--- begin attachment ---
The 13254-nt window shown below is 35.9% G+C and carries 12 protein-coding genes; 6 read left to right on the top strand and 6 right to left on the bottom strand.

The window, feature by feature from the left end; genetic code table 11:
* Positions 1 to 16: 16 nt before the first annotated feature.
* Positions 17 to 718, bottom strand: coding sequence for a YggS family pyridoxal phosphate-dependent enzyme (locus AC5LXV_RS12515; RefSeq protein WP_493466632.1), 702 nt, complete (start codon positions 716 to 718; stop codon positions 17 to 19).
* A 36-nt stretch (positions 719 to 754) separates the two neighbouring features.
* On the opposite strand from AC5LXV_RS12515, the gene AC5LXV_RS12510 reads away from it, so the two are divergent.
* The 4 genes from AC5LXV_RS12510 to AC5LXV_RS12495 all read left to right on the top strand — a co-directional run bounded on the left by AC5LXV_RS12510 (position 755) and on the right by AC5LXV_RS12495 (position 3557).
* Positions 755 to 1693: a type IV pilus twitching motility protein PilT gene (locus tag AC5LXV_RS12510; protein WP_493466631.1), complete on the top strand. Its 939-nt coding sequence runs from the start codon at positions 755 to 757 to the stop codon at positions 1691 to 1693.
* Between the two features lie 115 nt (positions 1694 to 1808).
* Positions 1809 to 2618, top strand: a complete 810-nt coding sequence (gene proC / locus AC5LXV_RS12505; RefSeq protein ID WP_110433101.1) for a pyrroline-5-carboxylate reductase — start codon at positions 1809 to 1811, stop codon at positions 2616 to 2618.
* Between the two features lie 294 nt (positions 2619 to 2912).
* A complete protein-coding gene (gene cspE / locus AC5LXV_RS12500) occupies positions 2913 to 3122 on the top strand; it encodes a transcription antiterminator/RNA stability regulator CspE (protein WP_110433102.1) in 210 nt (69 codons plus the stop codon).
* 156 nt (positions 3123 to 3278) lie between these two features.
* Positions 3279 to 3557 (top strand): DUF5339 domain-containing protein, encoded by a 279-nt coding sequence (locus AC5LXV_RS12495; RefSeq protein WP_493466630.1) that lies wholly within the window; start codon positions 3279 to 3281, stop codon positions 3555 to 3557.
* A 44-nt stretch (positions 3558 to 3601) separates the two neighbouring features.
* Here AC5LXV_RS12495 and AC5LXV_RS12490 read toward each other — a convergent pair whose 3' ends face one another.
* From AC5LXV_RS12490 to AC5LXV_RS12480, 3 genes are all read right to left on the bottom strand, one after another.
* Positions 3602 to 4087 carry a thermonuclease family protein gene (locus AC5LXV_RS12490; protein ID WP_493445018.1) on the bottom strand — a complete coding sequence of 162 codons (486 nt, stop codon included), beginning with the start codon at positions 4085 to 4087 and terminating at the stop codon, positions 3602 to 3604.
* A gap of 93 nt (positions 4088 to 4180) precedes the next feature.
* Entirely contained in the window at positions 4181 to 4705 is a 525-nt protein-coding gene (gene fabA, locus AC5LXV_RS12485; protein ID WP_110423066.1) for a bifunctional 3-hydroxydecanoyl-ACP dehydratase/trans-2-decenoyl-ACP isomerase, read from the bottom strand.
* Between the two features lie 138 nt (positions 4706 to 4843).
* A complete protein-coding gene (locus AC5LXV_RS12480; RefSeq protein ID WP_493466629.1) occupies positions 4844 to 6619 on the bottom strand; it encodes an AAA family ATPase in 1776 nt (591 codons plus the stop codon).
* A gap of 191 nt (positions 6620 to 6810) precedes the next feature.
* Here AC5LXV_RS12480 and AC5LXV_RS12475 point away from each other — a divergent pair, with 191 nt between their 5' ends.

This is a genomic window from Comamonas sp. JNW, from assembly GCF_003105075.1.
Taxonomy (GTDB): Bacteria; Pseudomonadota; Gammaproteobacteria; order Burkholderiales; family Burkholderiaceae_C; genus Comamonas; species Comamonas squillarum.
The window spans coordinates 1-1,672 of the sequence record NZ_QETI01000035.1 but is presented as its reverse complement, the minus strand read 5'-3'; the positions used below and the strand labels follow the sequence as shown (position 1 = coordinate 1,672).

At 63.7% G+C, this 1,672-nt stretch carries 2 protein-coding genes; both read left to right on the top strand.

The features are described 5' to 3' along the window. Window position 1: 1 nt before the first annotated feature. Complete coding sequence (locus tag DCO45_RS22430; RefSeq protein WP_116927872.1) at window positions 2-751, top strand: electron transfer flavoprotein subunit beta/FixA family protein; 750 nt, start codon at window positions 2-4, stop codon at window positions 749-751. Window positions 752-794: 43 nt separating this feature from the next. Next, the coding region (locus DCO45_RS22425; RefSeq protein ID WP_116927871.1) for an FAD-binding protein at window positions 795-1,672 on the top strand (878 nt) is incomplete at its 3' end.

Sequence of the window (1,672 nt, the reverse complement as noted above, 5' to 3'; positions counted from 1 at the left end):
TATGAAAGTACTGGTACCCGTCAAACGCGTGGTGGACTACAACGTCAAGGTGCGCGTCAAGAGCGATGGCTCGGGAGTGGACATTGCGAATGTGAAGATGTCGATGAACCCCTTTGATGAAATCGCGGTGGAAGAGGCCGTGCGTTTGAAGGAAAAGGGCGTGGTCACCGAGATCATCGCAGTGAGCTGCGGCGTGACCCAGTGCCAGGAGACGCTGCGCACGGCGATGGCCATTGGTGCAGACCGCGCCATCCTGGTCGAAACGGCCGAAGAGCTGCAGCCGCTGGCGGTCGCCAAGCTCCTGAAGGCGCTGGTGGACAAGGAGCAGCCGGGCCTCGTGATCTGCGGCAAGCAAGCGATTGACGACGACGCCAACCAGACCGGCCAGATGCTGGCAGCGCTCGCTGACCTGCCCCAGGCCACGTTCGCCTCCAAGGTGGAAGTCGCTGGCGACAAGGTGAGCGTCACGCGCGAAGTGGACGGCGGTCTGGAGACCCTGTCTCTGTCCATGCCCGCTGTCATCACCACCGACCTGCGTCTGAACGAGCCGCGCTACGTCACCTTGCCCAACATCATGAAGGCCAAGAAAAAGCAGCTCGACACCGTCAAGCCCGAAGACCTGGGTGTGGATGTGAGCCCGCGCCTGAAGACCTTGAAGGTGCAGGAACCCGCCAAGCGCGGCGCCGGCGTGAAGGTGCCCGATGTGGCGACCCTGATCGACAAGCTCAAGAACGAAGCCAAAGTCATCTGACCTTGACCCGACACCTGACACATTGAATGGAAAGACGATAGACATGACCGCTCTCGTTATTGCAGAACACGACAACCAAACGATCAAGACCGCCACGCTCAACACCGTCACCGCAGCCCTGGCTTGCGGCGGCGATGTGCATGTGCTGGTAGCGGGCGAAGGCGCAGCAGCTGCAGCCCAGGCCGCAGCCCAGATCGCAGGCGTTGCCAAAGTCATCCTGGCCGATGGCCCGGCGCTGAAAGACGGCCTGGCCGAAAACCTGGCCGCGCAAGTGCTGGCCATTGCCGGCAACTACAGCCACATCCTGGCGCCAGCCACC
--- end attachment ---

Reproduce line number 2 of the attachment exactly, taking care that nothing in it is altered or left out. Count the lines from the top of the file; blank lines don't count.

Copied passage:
The window, feature by feature from the left end; genetic code table 11: